MoOC - Sharing Europe through European Heritage

3/ What is "European civilization"? The response of the historian Lucien Febvre

"Europeans are said to be those who have the possibility of becoming free men", Goethe

What is Europe? Can we talk about a European "civilisation"? Which shared heritage do European people claim as their own?

The first historian who ever dared to examine these fundamental questions was Lucien Febvre, teacher at the Collège de France and founder, along with Marc Bloch, of the Annales School. It was in 1943, in the midst of war. France was occupied by the Nazis. Lucien Febvre proposed to his colleagues of the Collège de France to create a chair of "history of European humanism". I have found his essay of presentation in the archives of the Collège de France (Paris). Having never previously seen the light of day, this essay deserves to be analysed and made known. It presents a genuine provocation at a time when European humanist values were being denied by a triumphant Hitlerism. The chair would not be authorised, which is easily understandable. But Lucien Febvre would not lose sight of his idea. In 1944 and 1945, he decides to devote his "lessons" at the Collège de France to the European idea, which he presents through a sweeping historical epic.

I propose re-reading his lessons and attempting to show to what extent the vision of the greatest French historian constitutes a fundamental contribution to the clarification of the controversial notions of European "culture", "identity" and "heritage".


Robert Belot
Robert BELOT is full Professor in Contemporary History at Jean Monnet University (Saint-Etienne, France) where he leads the Cultural Heritage Department. He is the director of a national Master in History, Civilization and Heritage and the coordinator of the Erasmus Mundus Joint Master Degree DYCLAM+. He holds the European Jean Monnet Chair 'EUPOPA' and he is the designer of the Propeace Project; he is member of the Research Center UMR CNRS n°5060 in Lyon (Environnement-Ville-Société).


In Strasbourg, the street that leads to the European parliament is called "Rue Lucien Febvre". The plaque tells us no more. The street was surely named after the historian of that name, as he had published an outstanding book on the Rhine and that river had always presented a major geopolitical and historiographical challenge*Peter Schottler, "Le Rhin comme enjeu historiographique dans l'entre-deux-guerres. Vers une histoire des mentalite?s frontalie?res", in Gene?ses, "France-Allemagne. Transferts, voyages, transactions", n°14, 1994, p. 63-82. . However, there may have been another reason: his teachings at the Collège de France on the history of the European idea. Although largely unknown, the figurehead of the Annales School was one of the first historians to pose the question of France's relationship with Europe and European identity.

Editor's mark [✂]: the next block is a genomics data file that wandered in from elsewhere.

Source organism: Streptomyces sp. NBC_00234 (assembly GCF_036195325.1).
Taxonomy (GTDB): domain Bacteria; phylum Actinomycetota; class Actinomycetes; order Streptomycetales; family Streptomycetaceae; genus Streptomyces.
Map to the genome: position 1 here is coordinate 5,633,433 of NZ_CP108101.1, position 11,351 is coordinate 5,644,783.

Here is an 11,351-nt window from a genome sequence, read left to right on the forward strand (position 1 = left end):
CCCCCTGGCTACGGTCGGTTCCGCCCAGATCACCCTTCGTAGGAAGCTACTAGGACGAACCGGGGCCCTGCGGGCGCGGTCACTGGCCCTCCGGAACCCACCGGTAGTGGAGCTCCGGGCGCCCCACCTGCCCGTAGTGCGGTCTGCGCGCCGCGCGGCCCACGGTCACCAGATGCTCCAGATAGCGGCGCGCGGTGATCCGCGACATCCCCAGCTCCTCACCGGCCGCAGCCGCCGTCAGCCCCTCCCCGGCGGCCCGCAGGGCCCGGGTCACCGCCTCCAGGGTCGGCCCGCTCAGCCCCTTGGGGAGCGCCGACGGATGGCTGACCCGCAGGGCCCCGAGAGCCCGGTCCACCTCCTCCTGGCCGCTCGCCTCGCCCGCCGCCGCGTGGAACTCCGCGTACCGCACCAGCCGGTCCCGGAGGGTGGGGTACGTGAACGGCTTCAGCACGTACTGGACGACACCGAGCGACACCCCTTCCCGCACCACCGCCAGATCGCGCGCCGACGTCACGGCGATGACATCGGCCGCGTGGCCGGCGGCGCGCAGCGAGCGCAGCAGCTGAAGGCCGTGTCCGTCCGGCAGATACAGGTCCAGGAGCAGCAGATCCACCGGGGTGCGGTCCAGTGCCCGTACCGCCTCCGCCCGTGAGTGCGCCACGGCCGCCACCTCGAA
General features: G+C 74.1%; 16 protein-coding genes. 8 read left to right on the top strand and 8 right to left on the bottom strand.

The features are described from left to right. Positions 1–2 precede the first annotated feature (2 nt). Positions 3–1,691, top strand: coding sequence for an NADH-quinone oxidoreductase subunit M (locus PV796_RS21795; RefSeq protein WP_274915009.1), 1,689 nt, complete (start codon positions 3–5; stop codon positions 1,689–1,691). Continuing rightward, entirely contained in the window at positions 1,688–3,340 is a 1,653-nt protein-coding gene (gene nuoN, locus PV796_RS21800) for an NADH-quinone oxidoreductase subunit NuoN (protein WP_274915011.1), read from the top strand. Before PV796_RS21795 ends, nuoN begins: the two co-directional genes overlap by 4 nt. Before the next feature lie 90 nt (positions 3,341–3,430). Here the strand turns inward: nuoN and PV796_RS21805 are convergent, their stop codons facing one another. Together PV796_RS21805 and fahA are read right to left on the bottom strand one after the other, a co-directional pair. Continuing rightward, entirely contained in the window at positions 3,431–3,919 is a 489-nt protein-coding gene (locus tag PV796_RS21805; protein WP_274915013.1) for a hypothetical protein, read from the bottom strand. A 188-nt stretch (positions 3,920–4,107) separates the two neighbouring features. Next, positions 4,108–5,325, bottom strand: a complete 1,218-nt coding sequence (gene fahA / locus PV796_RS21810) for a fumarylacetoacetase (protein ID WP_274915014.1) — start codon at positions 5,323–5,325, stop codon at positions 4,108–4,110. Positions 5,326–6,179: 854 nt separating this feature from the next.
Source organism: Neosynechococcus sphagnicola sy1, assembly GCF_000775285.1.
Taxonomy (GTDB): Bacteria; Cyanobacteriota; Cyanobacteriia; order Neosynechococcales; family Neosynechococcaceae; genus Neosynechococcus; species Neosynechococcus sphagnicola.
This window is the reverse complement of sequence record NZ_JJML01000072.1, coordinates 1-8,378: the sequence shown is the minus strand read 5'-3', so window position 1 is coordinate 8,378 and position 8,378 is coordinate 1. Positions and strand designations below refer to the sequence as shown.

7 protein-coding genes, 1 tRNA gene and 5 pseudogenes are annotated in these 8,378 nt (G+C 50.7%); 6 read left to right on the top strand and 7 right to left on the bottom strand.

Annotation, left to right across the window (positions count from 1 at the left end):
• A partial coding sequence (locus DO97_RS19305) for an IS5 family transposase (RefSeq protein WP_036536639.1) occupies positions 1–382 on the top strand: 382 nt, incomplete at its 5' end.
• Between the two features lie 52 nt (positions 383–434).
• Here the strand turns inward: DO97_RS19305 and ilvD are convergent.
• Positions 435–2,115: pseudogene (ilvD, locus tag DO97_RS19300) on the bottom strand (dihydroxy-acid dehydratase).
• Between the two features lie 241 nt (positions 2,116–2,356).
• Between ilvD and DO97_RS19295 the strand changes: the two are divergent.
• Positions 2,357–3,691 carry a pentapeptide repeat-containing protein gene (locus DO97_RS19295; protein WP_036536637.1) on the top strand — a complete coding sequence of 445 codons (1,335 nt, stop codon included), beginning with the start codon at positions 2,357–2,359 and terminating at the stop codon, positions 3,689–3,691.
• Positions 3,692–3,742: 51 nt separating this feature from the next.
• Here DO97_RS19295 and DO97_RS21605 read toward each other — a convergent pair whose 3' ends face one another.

When one tries to define Europe, one hesitates between several approaches: geographical, cultural, philosophical, or political. One is tempted to avoid this by claiming that Europe is a product of history. But what history? Take a look at the historians. What do we find? We find that European historians have studied the history of Europe very little, by which we mean a European history of Europe, not a history per country or through the traditional and very factual bias of the "European Construct". Europe arrived late in the historian's territory. If one were to draw up a brief historiographical balance sheet, one would see that it was the two world wars that shattered and debased Europe that brought about a reflection on the history of Europe and its future.

When Paul Valéry uttered his famous cry in the aftermath of the First World War ("We civilizations, now know ourselves to be mortal"), he was speaking about "the lost dream of a European culture". That sense of loss dominated the Europe of 1945, to which must be added the conscious and unconscious rejection of the idea of Europe that had been massively corrupted and misappropriated by Nazi propaganda over four years.

What is Europe? Can one talk of a European "civilization"? What shared legacy can Europeans claim? What do European people have in common and what distinguishes them from others? The first historian who dared to pose these fundamental questions was Lucien Febvre (1878-1956), professor at the Collège de France and co-founder, with Marc Bloch, of the Annales School.

It is 1943 and the war is in full swing. France is occupied by the Nazis. Lucien Febvre proposes creating a chair of "History of European Humanism" to his colleagues at the Collège de France. We have discovered his presentation report in the Collège de France archives in Paris. Having never seen the light of day, this report deserves to be analysed and made public. It constitutes a real provocation at a moment when Hitlerism appeared to have triumphed as the inopportune symbol of the denial of all European humanist values. The chair would not be authorized, which is quite understandable, but Lucien Febvre did not give up on his idea. In 1944 and 1945, he decided to dedicate his "lectures" at the Collège de France to the European idea and provided a masterly contribution to clarifying such controversial notions as "culture", "values", "identity", and "heritage". What's more, he launched his vision of history with the central idea that the historian is the best antidote against the myths of origin and purity which always end up in exclusion and war.